Friday, March 27, 2015

Wireless HDTV Video (update)

Microsoft Wireless Display Adapter
See Wireless HDTV Video (original)

The ability to beam video to a HDTV screen without wires has been promised for quite some time, but the product methods on offer (DLNA, Miracast, Wi-Fi Direct) have proved to be disappointing, complex and/or problematic. This update adds an additional option.

Microsoft Wireless Display Adapter

Promising easy setup and compatibility with both Android (4.2.1 and later) and Windows (8.1 and later), Microsoft Wireless Display Adapter comes close to hitting the mark. Setup is indeed easy (though not entirely free of problems, since more than one connect attempt may be needed), and audio sync and video quality are quite good (significantly better than Chromecast), but motion tends to be a bit jerky (1080p video tested over a short distance from Windows 8.1 with Intel i7 processor, Intel HD Graphics 5500, and Intel 802.11ac adapter), clearly not as good as HDMI cable connection. (Frames are probably being dropped to maintain streaming.)

Google Chromecast
Google Chromecast

With mighty Google behind it, inexpensive Chromecast would seem a sure winner. But right out of the box it can be problematic because it insists on network capabilities (access to Google Public DNS servers) that make it incompatible with some wireless routers. (See Chromecast Router Compatibility) Past that point things can look good at first blush, as when casting the screen of an Android mobile, or streaming YouTube video. But push it a bit harder and warts appear. Local video (from Android mobile or Chrome browser) is limited to 720p and relatively low bit rate by default, with poor quality, and even when pushed to its limits, quality is still only mediocre at best. So if you care about video quality, Chromecast is really just another Internet streaming option.


Many "smart" HDTV sets claim DLNA Player support, which should make it possible to beam video to them over a network connection (wired or wireless), and the ubiquitous Windows Media Player includes DLNA Server support. (See Media Streaming with Windows 7) But try to make it work and you're very likely to run into compatibility problems, since many HDTV sets are very fussy about what video formats they will (and will not) play, and Windows Media Player does not support transcoding between formats. (While there DLNA servers that can transcode on the fly, they can be difficult to set up, and the resulting quality is often mediocre. Your best bet is to use Handbrake to transcode to MPEG-4 in advance.) But even when it works, video quality is noticeably inferior to a wired HDMI connection.

Bottom line: Beaming of HDTV video without wires remains a work in progress.
  • For best quality use a wired HDMI connection.
  • If you must have wireless, Microsoft Wireless Display Adapter is the best bet.

Friday, March 20, 2015

Disk Activity Light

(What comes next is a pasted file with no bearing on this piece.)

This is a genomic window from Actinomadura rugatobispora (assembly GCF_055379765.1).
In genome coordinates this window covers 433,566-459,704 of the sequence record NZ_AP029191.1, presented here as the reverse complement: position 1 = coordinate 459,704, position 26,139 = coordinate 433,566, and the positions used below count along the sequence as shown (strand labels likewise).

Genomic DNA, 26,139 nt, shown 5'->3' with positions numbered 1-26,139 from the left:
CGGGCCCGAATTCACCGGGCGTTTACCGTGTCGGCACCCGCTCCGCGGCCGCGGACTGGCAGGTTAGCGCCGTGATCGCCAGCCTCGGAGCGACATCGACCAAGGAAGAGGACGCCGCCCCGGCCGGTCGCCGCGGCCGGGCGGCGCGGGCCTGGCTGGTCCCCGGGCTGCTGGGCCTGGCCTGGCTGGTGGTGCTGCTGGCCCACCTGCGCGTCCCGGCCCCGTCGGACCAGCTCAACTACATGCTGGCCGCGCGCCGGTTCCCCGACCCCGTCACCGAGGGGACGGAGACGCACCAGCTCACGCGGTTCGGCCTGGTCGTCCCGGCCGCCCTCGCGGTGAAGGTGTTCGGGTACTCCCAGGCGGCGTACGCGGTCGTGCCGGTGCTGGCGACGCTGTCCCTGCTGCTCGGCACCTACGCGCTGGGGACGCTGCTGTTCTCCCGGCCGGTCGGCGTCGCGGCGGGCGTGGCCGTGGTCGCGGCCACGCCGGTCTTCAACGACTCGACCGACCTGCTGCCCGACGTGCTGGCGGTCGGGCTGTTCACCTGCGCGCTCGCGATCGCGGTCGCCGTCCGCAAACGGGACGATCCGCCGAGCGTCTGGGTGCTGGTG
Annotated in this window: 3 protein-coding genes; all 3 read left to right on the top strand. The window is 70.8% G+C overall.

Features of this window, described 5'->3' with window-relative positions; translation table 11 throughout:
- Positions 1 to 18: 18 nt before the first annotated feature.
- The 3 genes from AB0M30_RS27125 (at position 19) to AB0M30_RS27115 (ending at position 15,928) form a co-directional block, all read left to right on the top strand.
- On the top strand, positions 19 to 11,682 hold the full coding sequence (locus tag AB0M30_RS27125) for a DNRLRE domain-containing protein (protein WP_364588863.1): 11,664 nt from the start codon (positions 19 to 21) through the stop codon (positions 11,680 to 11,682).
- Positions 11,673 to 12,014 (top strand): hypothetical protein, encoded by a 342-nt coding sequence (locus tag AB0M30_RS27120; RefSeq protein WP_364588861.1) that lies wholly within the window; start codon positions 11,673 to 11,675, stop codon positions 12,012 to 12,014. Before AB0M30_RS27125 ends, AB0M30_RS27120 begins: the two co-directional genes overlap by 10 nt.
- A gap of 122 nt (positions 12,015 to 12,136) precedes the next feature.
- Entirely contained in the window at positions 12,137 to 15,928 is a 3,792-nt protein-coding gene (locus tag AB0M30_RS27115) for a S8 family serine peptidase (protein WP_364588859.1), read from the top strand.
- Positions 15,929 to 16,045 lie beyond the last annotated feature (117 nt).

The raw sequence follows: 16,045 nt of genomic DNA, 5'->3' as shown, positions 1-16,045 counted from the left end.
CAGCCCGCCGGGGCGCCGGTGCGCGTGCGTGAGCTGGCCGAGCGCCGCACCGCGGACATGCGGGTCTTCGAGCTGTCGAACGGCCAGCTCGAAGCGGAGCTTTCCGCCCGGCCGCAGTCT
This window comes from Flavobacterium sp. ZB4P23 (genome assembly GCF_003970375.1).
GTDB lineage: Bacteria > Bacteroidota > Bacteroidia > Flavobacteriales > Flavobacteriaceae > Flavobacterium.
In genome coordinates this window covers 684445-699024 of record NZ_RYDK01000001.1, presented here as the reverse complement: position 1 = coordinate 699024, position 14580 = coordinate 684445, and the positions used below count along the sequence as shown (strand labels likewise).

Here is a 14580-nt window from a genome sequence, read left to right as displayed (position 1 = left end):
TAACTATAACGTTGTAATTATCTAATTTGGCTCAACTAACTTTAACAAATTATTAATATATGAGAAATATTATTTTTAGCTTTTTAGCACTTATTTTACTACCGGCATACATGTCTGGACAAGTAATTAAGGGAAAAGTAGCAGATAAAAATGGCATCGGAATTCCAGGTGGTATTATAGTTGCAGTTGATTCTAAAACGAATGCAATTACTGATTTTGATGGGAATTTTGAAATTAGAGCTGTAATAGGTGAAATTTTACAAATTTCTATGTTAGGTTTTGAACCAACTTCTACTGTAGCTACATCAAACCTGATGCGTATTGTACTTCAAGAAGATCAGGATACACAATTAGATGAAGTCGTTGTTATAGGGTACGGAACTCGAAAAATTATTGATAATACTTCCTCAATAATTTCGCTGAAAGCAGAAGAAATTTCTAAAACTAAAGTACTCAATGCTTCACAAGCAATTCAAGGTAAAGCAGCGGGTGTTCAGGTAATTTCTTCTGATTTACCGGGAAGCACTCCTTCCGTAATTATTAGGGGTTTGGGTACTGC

Unfortunate casualties of the race to produce ever cheaper computers include hardware activity lights for things like Wi-Fi, Bluetooth, and (perhaps most importantly) disk activity.

Without a disk activity light you have no way of knowing if anything is going on in a system if nothing is happening on the screen. There might be a legitimate system update that's just taking much longer than you expected, or there might be malware (virus) wreaking havoc. You can open Task Manager to see what's happening (on the Performance tab), but that's not as convenient and persistent as a proper disk activity light.

A good substitute for a missing hardware disk activity light is the small freeware DiskLED. It will reside in your System Tray and light up (as in the picture) whenever there is disk activity on any drive. Thanks to excellent design, DiskLED can also be used to monitor other system activities. It can even be used remotely.

Highly recommended.

Wednesday, March 18, 2015

ThinkPad T450s Review

ThinkPad T450s


The ThinkPad T450s is one of the best new ultrabooks. While it's not as thin as some, it's still quite compact, much easier to service than thinner machines, and the Full HD IPS screen is a standout feature.

This review is based on a production ThinkPad T450s, Machine Type 20BX, Product ID 20BXCTO1WW.
  • Intel Core i7-5600U Processor
  • Windows 8.1 Pro 64
  • 14.0" FHD (1920 x 1080) IPS screen
  • 720p HD Camera
  • Intel HD Graphics 5500
  • 4 GB DDR3L - SDRAM 1600MHz Base
  • Fingerprint Reader
  • 500GB Hard Disk Drive, 7200rpm, 2.5"
  • ThinkPad Battery 3 cell Li-Polymer (23.2Whr) Front
  • ThinkPad Battery 3 cell Li-Polymer (23.2Whr) Rear
  • Country Pack 45W AC adapter United States (2pin)
  • Intel 7265 AC/B/G/N Dual Band Wireless + Bluetooth Version 4.0
After receipt (because upgrading was less expensive than buying from Lenovo):


Quality of T450s construction is not up to old ThinkPad standards, with some obvious cheapening, but is still pretty good. Annoyances include the difficulty of prying off the bottom cover (after removing 8 screws) to get to the inside, and fingerprint-revealing textured plastic instead of the old rubberized finish. But it's quite solid, no flexing, and quite compact.